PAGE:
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Laurence John (Laurie) Daniels (1916–1994)

by Malcolm Wood

This article was published:

Laurie Daniels, by Australian News and Information Bureau, c.1968

Laurie Daniels, by Australian News and Information Bureau, c.1968

National Library of Australia, 44788840

Laurence (Laurie) John Daniels (1916–1994), public servant, was born at Prospect, Adelaide, on 11 August 1916, eldest of three sons of Adelaide-born parents Leslie Tinsley Daniels, commercial traveller, and his wife Margaret Bridget, née Bradley, dressmaker. With Margaret’s father and her two unmarried siblings, the staunchly Catholic family lived in a lower-middleclass neighbourhood in North Adelaide. Leslie lost his job during the Depression and left to work interstate. Following earlier Catholic schooling, Laurie attended Christian Brothers’ Rostrevor College, Adelaide, for two years on a State bursary, and was dux in 1933.

Highly placed in an examination for competitive entry to the Commonwealth Public Service, Daniels moved to Sydney in 1934 to commence employment in the Treasury’s taxation branch. Studying part time over eight years, he gained accountancy qualifications and an economics degree from the University of Sydney (BEc, 1944). He married Joyce Margaret Carey, a stenographer, at St Joan of Arc Church, Haberfield, on 11 February 1943. Transferred to taxation’s central office in Canberra in 1945, and promoted in 1946, the bright young officer chafed under ‘an excess of legalism and rigidity’ (Daniels 1981). He gained promotion to the Department of Health in 1953, becoming a senior executive in 1964 responsible for health planning and legislation.

Since 1953 a Commonwealth scheme had subsidised people’s voluntary contributions to private health funds to insure against hospital and medical expenses. In 1968 the Gorton government commissioned an inquiry under Justice (Sir) John Nimmo to address the scheme’s complexity, low participation rates, and high out-of-pocket expenses; Daniels was secretary. Many of Nimmo’s recommendations were implemented in 1970, but the Australian Labor Party, then in Opposition, proposed bolder policy, which Dick Scotton and John Deeble, researchers at the University of Melbourne, had designed. In Federal election campaigns in 1969 and 1972, private health funds and the medical profession strenuously opposed Labor’s universal and compulsory health insurance policy, named Medibank—the funds to protect their industry, and the doctors to secure the privacy of their earnings data and maintain independence from government. Labor stood its ground. In December 1972 the incoming Whitlam Labor government shifted the health insurance function, under Daniels, from the Department of Health to the new Department of Social Security to curtail doctors’ influence within the bureaucracy.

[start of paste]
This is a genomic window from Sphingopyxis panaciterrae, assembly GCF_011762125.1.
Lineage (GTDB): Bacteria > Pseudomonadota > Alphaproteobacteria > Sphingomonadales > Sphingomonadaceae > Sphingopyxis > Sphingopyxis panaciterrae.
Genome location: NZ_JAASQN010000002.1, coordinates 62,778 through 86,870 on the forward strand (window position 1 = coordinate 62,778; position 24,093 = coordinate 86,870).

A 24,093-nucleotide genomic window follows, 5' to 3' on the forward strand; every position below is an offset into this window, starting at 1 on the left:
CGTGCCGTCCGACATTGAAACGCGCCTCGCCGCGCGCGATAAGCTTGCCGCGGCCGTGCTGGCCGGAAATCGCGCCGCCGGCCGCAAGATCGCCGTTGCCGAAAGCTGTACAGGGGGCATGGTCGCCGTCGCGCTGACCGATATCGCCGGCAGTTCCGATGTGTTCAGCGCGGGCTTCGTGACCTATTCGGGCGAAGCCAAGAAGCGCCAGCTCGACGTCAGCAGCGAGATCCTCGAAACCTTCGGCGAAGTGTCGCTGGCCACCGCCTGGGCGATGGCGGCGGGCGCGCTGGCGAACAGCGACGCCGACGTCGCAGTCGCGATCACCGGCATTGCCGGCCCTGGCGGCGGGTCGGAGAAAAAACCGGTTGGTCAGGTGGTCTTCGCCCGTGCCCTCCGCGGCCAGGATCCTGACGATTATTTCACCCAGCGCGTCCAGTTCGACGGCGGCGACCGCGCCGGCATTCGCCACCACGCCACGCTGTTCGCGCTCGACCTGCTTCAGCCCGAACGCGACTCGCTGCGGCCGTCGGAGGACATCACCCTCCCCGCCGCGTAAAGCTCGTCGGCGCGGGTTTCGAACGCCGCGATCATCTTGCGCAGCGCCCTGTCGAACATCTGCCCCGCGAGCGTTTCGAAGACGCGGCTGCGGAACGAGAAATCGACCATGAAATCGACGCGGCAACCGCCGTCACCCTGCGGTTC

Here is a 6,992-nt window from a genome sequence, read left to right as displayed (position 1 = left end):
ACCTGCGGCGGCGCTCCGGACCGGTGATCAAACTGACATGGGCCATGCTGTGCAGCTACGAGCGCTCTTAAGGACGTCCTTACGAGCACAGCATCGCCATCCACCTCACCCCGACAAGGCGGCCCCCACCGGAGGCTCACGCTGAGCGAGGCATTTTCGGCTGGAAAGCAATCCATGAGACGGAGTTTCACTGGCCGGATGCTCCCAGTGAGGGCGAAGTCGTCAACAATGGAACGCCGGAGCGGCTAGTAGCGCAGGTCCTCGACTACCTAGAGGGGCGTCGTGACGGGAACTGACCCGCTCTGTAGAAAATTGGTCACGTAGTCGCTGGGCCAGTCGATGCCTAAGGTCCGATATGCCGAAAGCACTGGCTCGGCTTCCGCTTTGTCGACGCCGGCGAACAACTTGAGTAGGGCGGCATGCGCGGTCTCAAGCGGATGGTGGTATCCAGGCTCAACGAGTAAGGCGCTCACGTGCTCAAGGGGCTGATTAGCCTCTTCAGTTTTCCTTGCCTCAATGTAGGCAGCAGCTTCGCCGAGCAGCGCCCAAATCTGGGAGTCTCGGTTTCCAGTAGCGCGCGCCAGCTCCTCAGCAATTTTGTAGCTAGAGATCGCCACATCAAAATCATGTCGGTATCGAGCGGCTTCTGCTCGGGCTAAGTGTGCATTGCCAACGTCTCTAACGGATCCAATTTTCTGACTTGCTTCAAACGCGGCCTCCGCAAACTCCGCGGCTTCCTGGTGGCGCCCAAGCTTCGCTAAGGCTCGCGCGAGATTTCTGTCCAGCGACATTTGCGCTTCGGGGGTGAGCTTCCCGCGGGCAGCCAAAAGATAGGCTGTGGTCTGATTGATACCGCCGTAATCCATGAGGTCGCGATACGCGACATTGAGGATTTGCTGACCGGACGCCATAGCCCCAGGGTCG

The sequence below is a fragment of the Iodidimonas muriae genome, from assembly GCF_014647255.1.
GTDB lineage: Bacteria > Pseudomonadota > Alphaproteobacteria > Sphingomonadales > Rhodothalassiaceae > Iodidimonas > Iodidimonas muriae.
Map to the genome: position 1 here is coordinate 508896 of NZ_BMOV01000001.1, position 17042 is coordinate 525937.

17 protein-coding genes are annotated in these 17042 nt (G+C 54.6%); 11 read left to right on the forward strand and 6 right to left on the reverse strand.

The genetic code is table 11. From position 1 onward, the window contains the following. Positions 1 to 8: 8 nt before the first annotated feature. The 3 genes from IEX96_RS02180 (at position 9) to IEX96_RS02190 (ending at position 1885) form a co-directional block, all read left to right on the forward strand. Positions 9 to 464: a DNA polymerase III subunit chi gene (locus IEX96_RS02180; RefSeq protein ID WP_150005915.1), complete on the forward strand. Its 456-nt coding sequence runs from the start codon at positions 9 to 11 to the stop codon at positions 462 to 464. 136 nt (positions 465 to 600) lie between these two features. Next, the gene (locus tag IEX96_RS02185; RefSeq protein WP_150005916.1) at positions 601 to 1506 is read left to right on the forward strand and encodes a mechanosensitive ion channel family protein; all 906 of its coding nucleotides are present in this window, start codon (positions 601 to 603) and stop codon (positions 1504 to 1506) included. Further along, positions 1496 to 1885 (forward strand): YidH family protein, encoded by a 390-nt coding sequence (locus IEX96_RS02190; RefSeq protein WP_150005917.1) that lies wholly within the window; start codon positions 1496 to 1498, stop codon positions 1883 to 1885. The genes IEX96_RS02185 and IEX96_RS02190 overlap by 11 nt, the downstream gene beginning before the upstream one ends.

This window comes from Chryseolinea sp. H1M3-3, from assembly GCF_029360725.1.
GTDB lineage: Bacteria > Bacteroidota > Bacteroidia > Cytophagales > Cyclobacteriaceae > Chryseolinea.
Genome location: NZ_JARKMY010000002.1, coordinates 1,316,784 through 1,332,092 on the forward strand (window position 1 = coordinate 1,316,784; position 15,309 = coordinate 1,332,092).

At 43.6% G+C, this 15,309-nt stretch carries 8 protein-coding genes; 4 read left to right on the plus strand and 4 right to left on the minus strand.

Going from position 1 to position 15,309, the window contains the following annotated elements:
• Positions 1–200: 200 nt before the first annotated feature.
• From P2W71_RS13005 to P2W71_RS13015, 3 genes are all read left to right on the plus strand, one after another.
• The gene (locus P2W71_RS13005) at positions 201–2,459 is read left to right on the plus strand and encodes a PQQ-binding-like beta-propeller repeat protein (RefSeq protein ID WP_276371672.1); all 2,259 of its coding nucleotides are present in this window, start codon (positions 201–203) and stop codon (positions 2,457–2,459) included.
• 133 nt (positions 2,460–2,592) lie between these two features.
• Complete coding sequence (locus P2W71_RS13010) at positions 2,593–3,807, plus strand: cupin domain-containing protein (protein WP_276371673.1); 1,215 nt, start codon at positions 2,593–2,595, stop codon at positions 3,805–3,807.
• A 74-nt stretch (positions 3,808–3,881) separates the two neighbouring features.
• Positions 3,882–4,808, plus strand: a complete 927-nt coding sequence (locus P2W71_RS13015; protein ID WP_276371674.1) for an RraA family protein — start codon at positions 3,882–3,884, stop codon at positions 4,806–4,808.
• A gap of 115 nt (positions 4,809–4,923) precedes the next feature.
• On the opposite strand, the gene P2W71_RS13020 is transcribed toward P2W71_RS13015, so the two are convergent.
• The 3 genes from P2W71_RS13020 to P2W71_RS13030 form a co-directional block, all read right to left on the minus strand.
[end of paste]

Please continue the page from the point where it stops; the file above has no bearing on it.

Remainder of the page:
Daniels was appointed director-general of the Department of Social Security in July 1973. His minister, W. G. (Bill) Hayden, was initially wary of the public service, but came to appreciate and respect his senior departmental officers, observing later: ‘The Department was transformed from being dominantly a bookkeeping manager of a well-established range of benefits to an active policy department and provider of a much wider range of services than hitherto’ (Hayden 1996, 182). Hayden negotiated with State governments, the medical profession, and other interested parties, and steered Medibank through Labor’s cabinet and party processes. Following the Senate’s rejection three times, Medibank was finally legislated during Australia’s first joint sitting of parliament in August 1974. It stands as one of the signature achievements of the Whitlam government.